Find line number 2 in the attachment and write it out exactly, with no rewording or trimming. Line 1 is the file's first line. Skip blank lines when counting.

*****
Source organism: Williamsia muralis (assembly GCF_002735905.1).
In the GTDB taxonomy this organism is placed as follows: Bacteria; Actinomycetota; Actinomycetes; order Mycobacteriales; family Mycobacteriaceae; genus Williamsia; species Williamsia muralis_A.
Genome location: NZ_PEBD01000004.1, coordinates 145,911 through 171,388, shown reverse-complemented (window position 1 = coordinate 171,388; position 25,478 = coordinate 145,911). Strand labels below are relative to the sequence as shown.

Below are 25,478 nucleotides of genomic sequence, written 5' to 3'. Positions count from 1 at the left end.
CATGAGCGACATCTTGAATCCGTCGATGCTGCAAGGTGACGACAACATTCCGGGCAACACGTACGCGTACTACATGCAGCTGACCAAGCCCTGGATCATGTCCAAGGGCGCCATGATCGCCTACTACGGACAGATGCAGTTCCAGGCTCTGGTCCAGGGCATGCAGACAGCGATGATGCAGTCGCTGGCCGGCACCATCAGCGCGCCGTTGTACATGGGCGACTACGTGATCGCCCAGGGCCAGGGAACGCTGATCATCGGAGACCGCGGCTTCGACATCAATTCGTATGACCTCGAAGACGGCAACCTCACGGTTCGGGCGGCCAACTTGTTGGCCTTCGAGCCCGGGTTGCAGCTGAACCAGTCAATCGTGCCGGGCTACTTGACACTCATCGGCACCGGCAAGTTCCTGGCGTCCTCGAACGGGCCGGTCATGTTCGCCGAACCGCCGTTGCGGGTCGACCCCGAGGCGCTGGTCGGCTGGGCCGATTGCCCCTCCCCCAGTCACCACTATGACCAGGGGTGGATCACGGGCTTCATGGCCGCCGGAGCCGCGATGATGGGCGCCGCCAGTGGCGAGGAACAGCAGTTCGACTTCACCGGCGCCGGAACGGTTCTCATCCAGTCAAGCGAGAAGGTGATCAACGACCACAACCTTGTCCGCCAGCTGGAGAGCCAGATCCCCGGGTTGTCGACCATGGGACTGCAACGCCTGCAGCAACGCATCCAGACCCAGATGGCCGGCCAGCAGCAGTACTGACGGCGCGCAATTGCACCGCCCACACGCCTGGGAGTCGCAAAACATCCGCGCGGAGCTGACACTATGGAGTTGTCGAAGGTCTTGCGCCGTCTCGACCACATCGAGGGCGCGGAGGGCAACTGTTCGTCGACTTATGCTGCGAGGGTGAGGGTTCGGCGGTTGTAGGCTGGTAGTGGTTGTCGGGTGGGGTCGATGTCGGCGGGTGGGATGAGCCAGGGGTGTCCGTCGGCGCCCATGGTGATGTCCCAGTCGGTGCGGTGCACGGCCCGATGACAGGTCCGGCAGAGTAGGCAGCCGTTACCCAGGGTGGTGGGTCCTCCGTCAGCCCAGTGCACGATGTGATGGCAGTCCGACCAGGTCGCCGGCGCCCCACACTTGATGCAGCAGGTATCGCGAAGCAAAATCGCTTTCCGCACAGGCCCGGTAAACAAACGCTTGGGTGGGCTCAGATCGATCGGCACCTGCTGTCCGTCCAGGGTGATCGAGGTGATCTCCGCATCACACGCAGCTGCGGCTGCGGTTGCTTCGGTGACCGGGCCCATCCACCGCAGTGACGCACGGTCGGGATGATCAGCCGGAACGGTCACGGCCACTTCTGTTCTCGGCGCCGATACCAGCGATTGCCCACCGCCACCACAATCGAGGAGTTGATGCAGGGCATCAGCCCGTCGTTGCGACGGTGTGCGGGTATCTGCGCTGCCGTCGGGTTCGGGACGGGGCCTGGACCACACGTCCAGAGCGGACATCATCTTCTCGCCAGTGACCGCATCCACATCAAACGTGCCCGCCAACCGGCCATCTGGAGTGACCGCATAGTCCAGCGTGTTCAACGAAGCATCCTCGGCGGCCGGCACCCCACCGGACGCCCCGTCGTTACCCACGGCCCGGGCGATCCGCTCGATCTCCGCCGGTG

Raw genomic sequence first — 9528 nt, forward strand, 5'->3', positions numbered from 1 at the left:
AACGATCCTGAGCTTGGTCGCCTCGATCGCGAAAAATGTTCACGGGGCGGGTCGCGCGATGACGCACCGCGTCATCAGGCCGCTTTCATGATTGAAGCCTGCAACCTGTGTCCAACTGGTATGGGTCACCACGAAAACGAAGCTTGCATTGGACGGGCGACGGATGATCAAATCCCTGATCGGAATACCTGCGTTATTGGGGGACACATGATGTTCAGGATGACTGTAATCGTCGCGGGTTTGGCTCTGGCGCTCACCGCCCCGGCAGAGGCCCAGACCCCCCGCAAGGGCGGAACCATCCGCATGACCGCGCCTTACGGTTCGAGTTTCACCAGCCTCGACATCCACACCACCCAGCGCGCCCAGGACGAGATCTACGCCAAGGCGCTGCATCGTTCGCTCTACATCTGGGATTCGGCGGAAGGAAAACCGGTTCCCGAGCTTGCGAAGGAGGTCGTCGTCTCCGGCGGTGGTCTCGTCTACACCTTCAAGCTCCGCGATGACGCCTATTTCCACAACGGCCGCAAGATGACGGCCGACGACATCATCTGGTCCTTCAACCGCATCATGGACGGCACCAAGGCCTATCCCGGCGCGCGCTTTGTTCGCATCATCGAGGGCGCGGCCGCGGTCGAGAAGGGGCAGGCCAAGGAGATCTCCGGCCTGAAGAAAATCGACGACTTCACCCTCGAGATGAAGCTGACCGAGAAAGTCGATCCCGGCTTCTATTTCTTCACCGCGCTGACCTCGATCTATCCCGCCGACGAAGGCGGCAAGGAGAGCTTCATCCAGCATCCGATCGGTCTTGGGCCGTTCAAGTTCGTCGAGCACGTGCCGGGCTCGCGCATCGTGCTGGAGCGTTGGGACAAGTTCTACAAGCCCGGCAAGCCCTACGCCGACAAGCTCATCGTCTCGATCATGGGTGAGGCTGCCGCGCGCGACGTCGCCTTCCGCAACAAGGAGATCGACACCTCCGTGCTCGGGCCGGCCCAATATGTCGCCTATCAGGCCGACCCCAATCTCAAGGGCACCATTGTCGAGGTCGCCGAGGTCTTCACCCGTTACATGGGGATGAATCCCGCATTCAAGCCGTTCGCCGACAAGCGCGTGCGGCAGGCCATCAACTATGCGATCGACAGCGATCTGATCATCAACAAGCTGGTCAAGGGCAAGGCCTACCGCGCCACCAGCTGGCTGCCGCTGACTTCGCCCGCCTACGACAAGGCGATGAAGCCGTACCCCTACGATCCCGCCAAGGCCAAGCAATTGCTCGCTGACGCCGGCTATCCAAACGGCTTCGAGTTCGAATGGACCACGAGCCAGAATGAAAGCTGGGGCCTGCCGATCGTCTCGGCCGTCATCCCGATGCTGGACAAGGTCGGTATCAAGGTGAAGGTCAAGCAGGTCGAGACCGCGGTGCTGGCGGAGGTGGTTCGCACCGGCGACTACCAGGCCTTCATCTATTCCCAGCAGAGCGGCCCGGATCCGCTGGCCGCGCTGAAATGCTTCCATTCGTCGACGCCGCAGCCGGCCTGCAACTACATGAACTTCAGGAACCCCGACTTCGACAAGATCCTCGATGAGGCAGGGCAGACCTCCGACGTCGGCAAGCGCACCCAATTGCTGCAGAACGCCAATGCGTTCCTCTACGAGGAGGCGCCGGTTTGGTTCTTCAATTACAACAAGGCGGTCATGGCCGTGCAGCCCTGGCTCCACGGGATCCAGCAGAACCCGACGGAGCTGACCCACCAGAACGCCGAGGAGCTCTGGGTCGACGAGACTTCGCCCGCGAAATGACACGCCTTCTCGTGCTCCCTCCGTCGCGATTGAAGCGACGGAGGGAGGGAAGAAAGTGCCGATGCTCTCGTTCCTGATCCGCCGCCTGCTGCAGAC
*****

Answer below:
In the GTDB taxonomy this organism is placed as follows: Bacteria; Actinomycetota; Actinomycetes; order Mycobacteriales; family Mycobacteriaceae; genus Williamsia; species Williamsia muralis_A.